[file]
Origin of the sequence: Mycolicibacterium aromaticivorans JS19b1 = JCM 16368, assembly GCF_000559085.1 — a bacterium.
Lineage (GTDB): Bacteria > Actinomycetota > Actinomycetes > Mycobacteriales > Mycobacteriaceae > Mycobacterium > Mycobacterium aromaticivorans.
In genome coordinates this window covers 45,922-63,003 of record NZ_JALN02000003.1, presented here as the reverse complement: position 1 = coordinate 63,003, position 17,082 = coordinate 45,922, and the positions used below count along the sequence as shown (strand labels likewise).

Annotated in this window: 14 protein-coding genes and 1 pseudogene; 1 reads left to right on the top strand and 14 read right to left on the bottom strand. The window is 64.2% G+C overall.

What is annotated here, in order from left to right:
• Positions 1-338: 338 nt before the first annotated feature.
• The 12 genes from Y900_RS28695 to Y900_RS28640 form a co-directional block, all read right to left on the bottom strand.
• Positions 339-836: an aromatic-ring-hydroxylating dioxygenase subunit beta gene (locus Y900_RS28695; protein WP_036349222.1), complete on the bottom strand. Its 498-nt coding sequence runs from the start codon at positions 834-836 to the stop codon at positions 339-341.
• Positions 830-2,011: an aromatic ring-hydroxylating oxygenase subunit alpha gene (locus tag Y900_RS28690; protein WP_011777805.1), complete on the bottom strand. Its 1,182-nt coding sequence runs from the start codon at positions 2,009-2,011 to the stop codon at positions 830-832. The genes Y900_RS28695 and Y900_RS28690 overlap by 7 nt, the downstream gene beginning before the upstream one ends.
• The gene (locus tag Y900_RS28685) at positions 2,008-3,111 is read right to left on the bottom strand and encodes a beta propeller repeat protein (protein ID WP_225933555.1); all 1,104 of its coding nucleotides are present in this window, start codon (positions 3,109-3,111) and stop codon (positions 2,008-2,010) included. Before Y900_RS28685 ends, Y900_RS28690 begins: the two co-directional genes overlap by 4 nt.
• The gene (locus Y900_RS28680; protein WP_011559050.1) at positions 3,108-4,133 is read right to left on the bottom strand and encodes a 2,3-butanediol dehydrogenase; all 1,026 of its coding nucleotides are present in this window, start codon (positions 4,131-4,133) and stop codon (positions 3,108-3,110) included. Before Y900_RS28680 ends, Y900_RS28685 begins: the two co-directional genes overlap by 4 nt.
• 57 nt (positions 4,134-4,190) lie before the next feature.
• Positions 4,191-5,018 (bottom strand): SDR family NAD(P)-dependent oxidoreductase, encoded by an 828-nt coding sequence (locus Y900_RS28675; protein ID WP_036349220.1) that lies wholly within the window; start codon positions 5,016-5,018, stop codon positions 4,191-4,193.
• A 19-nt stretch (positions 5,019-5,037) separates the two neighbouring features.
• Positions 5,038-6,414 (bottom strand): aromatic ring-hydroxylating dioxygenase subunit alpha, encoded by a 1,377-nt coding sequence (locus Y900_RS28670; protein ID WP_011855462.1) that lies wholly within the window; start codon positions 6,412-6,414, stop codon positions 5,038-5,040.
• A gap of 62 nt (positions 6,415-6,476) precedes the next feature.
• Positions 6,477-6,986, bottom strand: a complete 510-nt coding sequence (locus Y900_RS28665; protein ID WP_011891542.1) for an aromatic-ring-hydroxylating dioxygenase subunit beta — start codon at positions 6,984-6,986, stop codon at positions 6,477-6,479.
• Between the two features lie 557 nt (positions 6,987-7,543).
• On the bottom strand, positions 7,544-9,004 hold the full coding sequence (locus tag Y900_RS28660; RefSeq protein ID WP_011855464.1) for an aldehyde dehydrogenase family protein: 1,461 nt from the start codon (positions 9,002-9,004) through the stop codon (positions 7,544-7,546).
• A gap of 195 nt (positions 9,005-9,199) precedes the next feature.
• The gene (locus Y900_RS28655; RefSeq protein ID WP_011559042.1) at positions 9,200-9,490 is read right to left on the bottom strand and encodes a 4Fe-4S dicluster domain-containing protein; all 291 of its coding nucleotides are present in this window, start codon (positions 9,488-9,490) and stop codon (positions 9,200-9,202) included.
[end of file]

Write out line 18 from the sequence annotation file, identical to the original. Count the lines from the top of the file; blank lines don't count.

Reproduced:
• Between the two features lie 557 nt (positions 6,987-7,543).